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McDonnell Douglas F-15 Eagle

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Revision as of 05:39, 4 July 2015 by Richard H (Talk | contribs) (New F-15 model initial page.)

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McDonnel Dougles F-15 (C,D)
External view
External view
Cockpit view
Cockpit view
Type All-weather tactical fighter
Author(s) Richard Harrison, Alexis Bory, Enrique Laso, Gene Buckle
FDM /JSBSim, /JSBSim, /JSBSim, /JSBSim, /JSBSim, /JSBSim, /JSBSim, /JSBSim
--aircraft= f15c f15d f15dbs
Status Advanced production
 FDM Stars-5.png
 Systems Stars-5.png
 Cockpit Stars-5.png
 Model Stars-5.png
Supports Dual control Mid-air refueling Rembrandt
Download Download the McDonnel Dougles F-15 (C,D) aircraft package for the current stable release (2018.3).

The McDonnell Douglas (now Boeing) F-15 Eagle is an American twin-engine, all-weather tactical fighter designed by McDonnell Douglas to gain and maintain air superiority in aerial combat. Following reviews of proposals, the United States Air Force selected McDonnell Douglas' design in 1967 to meet the service's need for a dedicated air superiority fighter. The Eagle first flew in July 1972, and entered service in 1976.

The Eagle boasts an all-service kill ratio of 104:0. The F-15 downed the majority of Iraqi aircraft in the Gulf War of 1991, and the same in the Balkan conflict of 1999.

The F-15 was originally envisioned as a pure air superiority aircraft. Its design included a secondary ground-attack capability that was largely unused in the C and D variants. For this reason only air to air missiles are currently supported.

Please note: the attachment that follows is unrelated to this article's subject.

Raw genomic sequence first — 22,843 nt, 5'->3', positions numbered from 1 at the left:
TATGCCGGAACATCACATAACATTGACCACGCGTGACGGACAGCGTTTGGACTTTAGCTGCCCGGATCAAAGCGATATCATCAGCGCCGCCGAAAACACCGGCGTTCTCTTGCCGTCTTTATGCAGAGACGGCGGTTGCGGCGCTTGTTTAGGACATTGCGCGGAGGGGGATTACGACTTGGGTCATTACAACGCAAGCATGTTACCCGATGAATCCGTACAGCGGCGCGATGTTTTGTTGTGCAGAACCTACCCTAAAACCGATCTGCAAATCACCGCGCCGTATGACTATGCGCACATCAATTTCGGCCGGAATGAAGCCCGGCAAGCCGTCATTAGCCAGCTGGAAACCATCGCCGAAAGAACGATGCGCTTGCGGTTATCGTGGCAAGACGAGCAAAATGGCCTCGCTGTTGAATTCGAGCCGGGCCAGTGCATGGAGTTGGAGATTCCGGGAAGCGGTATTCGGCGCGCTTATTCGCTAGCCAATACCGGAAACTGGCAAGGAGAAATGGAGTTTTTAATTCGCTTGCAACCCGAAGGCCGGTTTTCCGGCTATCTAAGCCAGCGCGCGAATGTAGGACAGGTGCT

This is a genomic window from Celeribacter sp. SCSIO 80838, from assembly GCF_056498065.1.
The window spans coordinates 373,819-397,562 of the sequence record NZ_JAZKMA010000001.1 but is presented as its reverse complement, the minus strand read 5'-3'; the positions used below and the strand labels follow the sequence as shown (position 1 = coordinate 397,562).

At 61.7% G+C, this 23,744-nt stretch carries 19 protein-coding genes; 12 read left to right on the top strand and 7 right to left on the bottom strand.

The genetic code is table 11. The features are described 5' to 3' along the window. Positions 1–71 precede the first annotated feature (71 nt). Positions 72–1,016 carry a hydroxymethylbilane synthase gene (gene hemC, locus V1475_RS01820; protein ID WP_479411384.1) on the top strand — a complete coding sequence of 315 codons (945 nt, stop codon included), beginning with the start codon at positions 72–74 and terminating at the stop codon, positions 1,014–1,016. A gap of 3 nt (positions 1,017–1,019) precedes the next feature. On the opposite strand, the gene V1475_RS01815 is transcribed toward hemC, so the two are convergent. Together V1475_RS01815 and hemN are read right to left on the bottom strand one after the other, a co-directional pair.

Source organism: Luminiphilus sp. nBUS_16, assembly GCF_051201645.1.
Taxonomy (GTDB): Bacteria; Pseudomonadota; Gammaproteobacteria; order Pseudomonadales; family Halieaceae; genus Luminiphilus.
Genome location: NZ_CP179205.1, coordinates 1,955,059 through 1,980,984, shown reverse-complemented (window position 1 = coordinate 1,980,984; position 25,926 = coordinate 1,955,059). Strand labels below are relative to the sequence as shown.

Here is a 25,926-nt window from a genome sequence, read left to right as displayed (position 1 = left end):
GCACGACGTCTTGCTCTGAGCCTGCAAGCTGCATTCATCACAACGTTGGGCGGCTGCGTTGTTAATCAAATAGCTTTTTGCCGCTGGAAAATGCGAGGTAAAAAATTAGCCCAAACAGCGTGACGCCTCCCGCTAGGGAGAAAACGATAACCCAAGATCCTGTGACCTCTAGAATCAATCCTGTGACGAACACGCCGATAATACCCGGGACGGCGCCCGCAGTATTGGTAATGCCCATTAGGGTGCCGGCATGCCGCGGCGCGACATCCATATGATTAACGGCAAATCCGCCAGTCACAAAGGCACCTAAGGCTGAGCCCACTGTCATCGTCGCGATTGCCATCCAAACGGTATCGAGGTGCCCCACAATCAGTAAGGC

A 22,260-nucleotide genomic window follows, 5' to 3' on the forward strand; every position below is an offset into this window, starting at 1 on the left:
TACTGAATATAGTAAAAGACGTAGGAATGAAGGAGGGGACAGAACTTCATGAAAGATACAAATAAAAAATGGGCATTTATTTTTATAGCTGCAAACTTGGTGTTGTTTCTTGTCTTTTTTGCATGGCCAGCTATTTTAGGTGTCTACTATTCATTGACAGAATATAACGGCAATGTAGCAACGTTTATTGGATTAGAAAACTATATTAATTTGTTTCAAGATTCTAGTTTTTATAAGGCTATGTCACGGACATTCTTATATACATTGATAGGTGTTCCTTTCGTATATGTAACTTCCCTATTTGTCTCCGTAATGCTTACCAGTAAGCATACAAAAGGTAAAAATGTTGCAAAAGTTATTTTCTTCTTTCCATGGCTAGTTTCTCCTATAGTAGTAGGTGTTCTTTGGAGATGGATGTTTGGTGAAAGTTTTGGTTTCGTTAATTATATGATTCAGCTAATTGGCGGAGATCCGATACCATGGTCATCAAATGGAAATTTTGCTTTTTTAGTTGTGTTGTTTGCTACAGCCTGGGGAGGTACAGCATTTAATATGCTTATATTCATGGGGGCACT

The design proved flexible enough that an all-weather strike derivative, the F-15E Strike Eagle, was later developed, entering service in 1989. The F-15 Eagle is expected to be in service with the U.S. Air Force past 2025. The F-15 production line is set to end in 2019, 47 years after the type's first flight.


The F-15 Model is for the C or D variants.

  • F-15C and F-15D variants, including aerodynamic effects.
  • Realistic FDM based on windtunnel derived aerodynamic data found in (AFIT/GAE/ENY/90D-16). Ref: F-15 Aerodynamic data sources
  • Photorealistic 3d Cockpit with real cockpit textures provided by GeneB from his unique F-15C 80-0007
  • Operational weapons and radar
  • Full range of sound simulation (buffet, gear, engines, etc..)
  • Radar, HUD, VSD, TEWS, MPCD - using Canvas
  • Refuelling, stores
  • In cockpit engine start (including JFS Startup
  • Hydraulics system model
  • Electrics system model
  • New afterburner flames (ALS, Rembrandt supported) (with luminosity variance depending on scene brightness)
  • External and internal Rembrandt compatible lighting
  • ECS system model, (pressurisation, windscreen temperature, frosting)
  • Control actuator system model
  • Caution / Warning System.

Simulation Fidelity and limitations

  • The windtunnel data is valid for a clean configuration at Mach 0.6. The aerodynamic model has been adapted to the entire range of the aircraft, Mach 0 to Mach 2.5.
  • Forces and moments for flaps, gear, stores, have been added based on parameter estimation and by using data from other reports. These been validated by comparison with plots from various reports and results are within a tolerance that is acceptable for a desktop simulation.
  • ECS, HYDS, Electrics systems models are reasonably simplistic and do not accurately follow the schematics for the aircraft.
  • Timings for gear, cockpit opening are based on observation of video evidence.
  • The MPCD is restricted to only implement a few pages, notable PACS
  • I have not attempted to accurately model in any way the TEWS system, as all details on it are restricted by security classification.
  • Missile dynamics and tracking simulation is simplistic (based on the work by xii, and Shinobi), AIM9 is most accurate, with AIM-7 and AIM-120 being not quite so realistic
  • Flight controls and the CAS system are reasonably well modelled; but again accurate data isn't readily available so this is based largely on a published article and knowledge gained from technical reports.